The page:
This thesis describes an interview study of forty five professionally accomplished male and female designers and architects. The study considers how each respondent designs and makes discoveries throughout conceptual design. How they start designing, what they attempt to achieve, the means they employ, how they cope with getting stuck, their breakthroughs and discoveries and the circumstances of these experiences, are the main ingredients of the study.
The aim of the research is to estimate the extent to which designing may be regarded as an insightful activity, by investigating experiences of discoveries as reported by the respondents. Throughout the thesis, discoveries or ideas occurring to respondents when they are not actively designing, an apparent outcome of a latent designing or preparation activity, are referred to as cold discoveries. This label is used to distinguish these discoveries from discoveries that emerge in the run of play, when individuals are actively designing. The latter are referred to as hot discoveries. The relative insightfulness of hot and cold discoveries is also investigated.
In general, the evidence from the research suggests that designing is significantly insightful. Most respondents (39:45) reported experiences of insights that have contributed to their designing. In addition there is strong evidence that cold discoveries are considerably more important, both quantitatively and qualitatively, than is currently recognized. More than half of the respondents (25:45) reported the experience of cold discoveries, many after disengaging from designing, when they had been stuck. Being stuck means they were experiencing frustration, or had recognised they were not making satisfactory progress in attempts to resolve some aspect of conceptual design. Typically these respondents reported experiencing discoveries while doing other work, performing some physical activity, resting, or very soon after resuming work. They had elected to let ideas come to them, rather than persist in searching and this strategy was successful. Moreover, many respondents (10:45) described positive attributes of cold discoveries using terms such as stronger, more potent, or pushes boundaries, which suggest their cold discoveries are more insightful than their hot discoveries.
Many respondents associated their cold discoveries with mental activities such as incubation, a concept identified by Gestalt theorists nearly a century ago. They used a range of informal terms, such as ideas ticking over, or percolating away. These apparently uncontrolled mental experiences, which I refer to generically as latent preparation, varied from one respondent to another in when, where and how they occurred. Latent preparation or its outcomes, in the form of interruptive thoughts, apparently takes place at any time and during different states of consciousness and attentiveness. It appears to be, at different times, unplanned, unintentional, undirected, unnoticed, or unconscious, in combinations, not necessarily all at once. It is clearly not only an unconscious process. This suggests one, or more of the following; 1) that incubation is only a component of latent preparation, or 2) that the conventional view of incubation, as an unconscious process, does not adequately account for the range of insightful experiences of mentally productive people, such as designers, or 3) that the old issue of whether incubation is a conscious, or an unconscious process, is not vital to a systematic investigation of insightful discovery.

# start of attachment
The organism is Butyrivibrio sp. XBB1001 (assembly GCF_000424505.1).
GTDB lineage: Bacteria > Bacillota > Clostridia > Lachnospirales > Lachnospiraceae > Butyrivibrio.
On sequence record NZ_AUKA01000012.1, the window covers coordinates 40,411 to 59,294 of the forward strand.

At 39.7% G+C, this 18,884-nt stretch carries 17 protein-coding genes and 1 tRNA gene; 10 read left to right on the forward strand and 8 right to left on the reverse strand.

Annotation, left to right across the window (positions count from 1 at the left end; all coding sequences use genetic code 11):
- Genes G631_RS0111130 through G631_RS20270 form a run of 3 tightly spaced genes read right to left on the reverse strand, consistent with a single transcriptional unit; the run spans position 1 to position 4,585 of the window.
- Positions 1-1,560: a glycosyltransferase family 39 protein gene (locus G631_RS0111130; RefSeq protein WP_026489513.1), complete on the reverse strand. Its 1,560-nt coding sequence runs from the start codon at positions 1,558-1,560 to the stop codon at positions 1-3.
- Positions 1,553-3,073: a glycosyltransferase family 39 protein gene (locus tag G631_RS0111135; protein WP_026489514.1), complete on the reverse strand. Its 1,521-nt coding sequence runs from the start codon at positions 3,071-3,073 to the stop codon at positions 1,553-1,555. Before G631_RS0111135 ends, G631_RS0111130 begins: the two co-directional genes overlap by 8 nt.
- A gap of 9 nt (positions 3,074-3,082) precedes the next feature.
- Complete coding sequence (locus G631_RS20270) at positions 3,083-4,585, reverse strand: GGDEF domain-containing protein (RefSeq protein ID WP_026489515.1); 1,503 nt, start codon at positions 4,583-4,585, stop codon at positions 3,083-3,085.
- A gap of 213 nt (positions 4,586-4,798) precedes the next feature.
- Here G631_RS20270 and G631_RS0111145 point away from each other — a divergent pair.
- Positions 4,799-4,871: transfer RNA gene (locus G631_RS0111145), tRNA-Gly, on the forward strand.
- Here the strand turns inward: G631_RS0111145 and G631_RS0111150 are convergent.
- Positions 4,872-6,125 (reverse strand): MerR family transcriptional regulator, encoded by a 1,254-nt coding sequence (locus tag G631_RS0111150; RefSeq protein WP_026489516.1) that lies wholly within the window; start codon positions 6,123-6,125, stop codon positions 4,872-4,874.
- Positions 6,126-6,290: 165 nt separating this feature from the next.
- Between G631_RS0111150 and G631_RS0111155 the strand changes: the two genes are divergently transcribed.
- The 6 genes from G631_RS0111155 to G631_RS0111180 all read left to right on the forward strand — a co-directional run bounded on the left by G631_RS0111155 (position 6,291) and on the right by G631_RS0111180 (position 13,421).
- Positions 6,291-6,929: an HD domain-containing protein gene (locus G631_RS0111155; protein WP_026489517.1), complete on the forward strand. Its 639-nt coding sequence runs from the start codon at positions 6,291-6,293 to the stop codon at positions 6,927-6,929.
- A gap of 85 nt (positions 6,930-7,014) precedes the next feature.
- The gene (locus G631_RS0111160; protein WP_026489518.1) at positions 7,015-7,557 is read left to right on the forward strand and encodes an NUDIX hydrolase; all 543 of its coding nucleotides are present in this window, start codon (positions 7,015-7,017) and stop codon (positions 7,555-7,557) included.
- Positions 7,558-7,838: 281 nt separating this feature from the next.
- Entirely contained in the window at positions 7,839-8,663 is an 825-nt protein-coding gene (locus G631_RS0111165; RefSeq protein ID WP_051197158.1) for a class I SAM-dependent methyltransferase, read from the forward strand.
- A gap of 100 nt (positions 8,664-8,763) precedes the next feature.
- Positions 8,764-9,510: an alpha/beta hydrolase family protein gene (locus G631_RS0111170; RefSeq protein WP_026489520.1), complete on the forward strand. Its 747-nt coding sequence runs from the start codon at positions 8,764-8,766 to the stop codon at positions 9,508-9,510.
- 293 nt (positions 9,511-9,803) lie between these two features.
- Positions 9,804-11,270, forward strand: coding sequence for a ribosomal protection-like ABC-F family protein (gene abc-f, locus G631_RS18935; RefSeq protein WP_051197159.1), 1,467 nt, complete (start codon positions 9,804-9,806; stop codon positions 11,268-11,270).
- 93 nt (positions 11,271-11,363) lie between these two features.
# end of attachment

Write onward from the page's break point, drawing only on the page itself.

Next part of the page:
The thesis concludes by considering prospects for further research and how the research outcomes could influence education. Apart from the findings already described, statements by the respondents about personal attributes, designing, coping with being stuck and discoveries, were wide ranging, resourceful and down-to-earth, suggesting there are many ways for individuals to become proficient, creative designers at the high end of their profession. A major implication for future research is that latent preparation may be found as readily among highly motivated and skilled individuals in other occupations unrelated to architecture or designing. The evidence of the research so far suggests there is much to be learned about latent preparation that can be usefully applied, for the benefit of individuals aiming to be designers, or simply wanting to become more adept at intervening, transforming and managing unexpected and novel situations of any kind.